Common Slugeater

This snake does as its name suggests – it feeds exclusively on snails and slugs (a wonderful natural way to control snails in your garden). Image by @erikvdl, iNaturalist

Cape Wolf Snake

This harmless snake may occur in our region, but is not a common sighting (unlike further north in South Africa). It likes damp areas. Image by @johuisamen, iNaturalist

Common Brown Water Snake

You could find this species close to rivers, streams and vleis. It is active at night and swims well, feeding on tadpoles and frogs. Image by @rpietersen, iNaturalist

Brown House Snake

This commonly occurring snake often moves into human dwellings, hunting rodents and lizards. However, it is harmless to humans. Image by @heather_t, iNaturalist

Aurora House Snake

This lovely snake is sometimes seen in fynbos and forests, hunting for rodents and lizards at night. It’s harmless and is unlikely to attempt to bite. Image by @daniellestassen, iNaturalist

Dangerous snakes in the Kogelberg:

Should you come across any of the following snakes, it’s handy to take extra precautions. Not all these snakes are very venomous, but they could still give you a painful bite.

Spotted Harlequin Snake

A gorgeous small snake that usually hunts small lizards and skinks. A bite is uncommon, but should be treated symptomatically. Image by @rianstander, iNaturalist

Southern Adder

This snake is incredibly threatened, given that most of its habitat has been lost. It lives in low-lying coastal fynbos. It’s often poached for the illegal pet trade. Image by @mikefabricius, iNaturalist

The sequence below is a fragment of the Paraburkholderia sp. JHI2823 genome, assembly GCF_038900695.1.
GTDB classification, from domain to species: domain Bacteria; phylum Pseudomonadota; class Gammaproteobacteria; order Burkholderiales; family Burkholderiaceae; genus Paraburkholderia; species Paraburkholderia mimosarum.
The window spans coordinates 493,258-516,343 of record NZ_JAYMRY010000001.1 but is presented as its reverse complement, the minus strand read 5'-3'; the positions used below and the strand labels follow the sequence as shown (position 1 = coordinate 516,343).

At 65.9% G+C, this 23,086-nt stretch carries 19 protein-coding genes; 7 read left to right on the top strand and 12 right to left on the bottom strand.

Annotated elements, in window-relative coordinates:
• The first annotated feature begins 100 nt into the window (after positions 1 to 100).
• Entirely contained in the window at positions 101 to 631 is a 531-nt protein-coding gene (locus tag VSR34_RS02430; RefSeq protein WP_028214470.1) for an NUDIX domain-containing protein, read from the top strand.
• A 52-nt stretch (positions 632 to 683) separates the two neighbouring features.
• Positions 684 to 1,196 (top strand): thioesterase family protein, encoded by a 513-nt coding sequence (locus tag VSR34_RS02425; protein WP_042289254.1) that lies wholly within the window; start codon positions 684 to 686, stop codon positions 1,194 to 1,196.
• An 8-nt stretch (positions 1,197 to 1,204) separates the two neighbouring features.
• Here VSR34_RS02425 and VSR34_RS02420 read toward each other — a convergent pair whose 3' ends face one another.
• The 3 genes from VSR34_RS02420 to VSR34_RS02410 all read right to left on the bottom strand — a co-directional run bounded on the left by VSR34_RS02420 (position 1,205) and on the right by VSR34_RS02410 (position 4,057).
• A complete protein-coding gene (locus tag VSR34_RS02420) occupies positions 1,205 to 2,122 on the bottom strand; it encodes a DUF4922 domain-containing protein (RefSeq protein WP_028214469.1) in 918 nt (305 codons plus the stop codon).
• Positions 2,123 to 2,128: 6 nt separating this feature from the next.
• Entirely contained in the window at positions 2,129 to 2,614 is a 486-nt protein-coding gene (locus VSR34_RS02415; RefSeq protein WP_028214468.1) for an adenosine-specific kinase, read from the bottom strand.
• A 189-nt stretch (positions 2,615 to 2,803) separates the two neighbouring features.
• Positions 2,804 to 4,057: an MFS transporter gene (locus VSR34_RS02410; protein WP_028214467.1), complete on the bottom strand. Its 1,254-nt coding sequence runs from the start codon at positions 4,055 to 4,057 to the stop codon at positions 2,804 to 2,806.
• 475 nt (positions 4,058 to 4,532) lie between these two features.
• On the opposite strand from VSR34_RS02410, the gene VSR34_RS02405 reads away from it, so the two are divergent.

Mole Snake

While this snake is classified as dangerous, it’s not venomous. Instead its bite can leave puncture wounds that could require stitches. Not to be confused with the Cape Cobra. Image by @kurtvanwyk, iNaturalist

Coral Shield Cobra

A beautiful snake that lives in fynbos and sandy regions (including dunes). Bites should be treated symptomatically. Image by @kevinjolliffe, iNaturalist

Berg Adder

There are only four isolated populations of the Berg Adder across southern Africa. Often found on mountains, where it hisses loudly. No fatalities have been recorded from a Berg Adder bite. Image by @carinalochner, iNaturalist

Very dangerous snakes

Most Kogelberg inhabitants are likely to know these species – simply because we are warned to take extra care around them.

Rinkhals

This Spitting Cobra is sometimes found in our fynbos or wetlands, where it feeds on frogs. It’s very shy, and will disappear quickly where it can, but when cornered, will hood and spit. Image by @scelotes, iNaturalist

Cape Cobra

These snakes vary from yellow or even speckled to dark brown and sometimes near black. They are the most dangerous cobra in South Africa, and extreme care should be taken should you see this snake. Image by @corriedt, iNaturalist

Puff Adder

Likely our most common snake, it is venomous and is known to be lazy and reluctant to move. It mostly feeds on toads. Bites can cause severe pain and swelling, and sometimes tissue damage. Image by @maakepp, iNaturalist

Boomslang

While this snake is highly venomous, it’s also very shy and is very reluctant to bite. However, if bitten, a monovalent antivenom is effective against their bites when provided timeously. Image by @koosretief, iNaturalist

For snake bites, be sure to save these emergency numbers:

African Snakebite Institute: 082 494 2039

Netcare Ambulance: 082 911

ER24 Ambulance: 084 124

Find out more on the Kogelberg Biosphere Wildlife Rescue team.

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For more information, contact admin@kogelbergbiosphere.org.za